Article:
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Koma come in different shapes, materials, and sizes. Although the koma is such a small item, the right koma can dramatically change the sound of your shamisen. Depending on how your shamisen sounds (harsh/bright/warm/quiet) you can tweak the sound by counteracting against or emphasizing certain sound characteristics of your instrument.
If you’re aiming for a bright and loud sound, look for a smaller koma (length and/or width) made from hard materials (e.g. full-bone saddle). You can counteract a not-so-tight skin this way or achieve an extra shabam in solo performances.
If you want to have a warm and more quiet sound (for singing accompaniment or in certain ensembles) you should try out a larger koma (length and/or width) with softer material. That could be a full-bamboo koma or with a saddle made of or inlayed with bekkou.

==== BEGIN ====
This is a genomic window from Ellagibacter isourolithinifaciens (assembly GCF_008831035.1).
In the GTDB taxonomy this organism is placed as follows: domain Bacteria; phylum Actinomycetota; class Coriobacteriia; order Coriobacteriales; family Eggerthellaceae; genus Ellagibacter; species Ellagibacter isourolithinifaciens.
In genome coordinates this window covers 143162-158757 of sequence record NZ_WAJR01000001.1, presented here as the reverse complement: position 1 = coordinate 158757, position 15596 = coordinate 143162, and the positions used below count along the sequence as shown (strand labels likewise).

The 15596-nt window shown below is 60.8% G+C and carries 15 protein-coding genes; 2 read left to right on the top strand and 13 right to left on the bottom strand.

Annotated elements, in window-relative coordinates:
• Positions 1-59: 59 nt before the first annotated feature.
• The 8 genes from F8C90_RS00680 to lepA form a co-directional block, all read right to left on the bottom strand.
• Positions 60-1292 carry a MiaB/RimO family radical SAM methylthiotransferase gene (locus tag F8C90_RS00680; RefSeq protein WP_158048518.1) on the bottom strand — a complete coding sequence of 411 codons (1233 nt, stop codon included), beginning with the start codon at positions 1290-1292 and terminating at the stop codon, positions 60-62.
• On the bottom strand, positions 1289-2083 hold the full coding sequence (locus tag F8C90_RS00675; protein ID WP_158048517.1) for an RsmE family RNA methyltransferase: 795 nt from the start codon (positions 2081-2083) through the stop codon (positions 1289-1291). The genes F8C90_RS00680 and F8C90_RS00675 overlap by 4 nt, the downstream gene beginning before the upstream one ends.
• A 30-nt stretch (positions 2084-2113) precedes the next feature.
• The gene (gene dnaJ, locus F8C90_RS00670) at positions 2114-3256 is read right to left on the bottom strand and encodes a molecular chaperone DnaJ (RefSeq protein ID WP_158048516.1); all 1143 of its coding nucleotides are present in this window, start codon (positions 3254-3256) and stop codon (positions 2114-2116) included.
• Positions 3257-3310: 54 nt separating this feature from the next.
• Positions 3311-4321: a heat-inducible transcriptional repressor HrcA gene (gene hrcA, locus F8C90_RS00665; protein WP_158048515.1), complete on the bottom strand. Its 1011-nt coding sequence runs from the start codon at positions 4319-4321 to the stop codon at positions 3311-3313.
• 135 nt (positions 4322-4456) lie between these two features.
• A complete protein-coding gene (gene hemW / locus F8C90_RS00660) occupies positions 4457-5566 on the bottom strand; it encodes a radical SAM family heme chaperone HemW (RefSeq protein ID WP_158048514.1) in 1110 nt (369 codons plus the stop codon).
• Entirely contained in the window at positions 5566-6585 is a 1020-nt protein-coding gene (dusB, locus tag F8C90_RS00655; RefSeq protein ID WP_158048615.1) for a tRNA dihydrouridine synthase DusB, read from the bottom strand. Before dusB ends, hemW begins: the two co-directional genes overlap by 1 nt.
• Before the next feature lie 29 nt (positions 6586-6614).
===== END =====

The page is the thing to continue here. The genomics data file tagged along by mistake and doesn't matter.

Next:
Every koma will sound a bit different on every instrument, because every shamisen has its own original sound personality. The best way to find out what sounds best on your shamisen (which is always highly subjective) is to try out different koma whenever you get the chance.
The height of the koma differs between different playing styles. There are variations within the groups though. Slight differences in koma height will make quite the difference in playing. If your strings are lifted up too high, it will feel more tiresome to strike the strings. If the strings are too low, it might feel slippery and even cause unwanted noises.
Every instrument has a sweet spot for the koma. As a rule of thumb. the koma is placed roughly 2-3 fingers away from the neo. But your ears will have to guide you to the perfect spot. ShamiLifeHack: If you find the best spot, mark the position on the skin with a fine pencil line.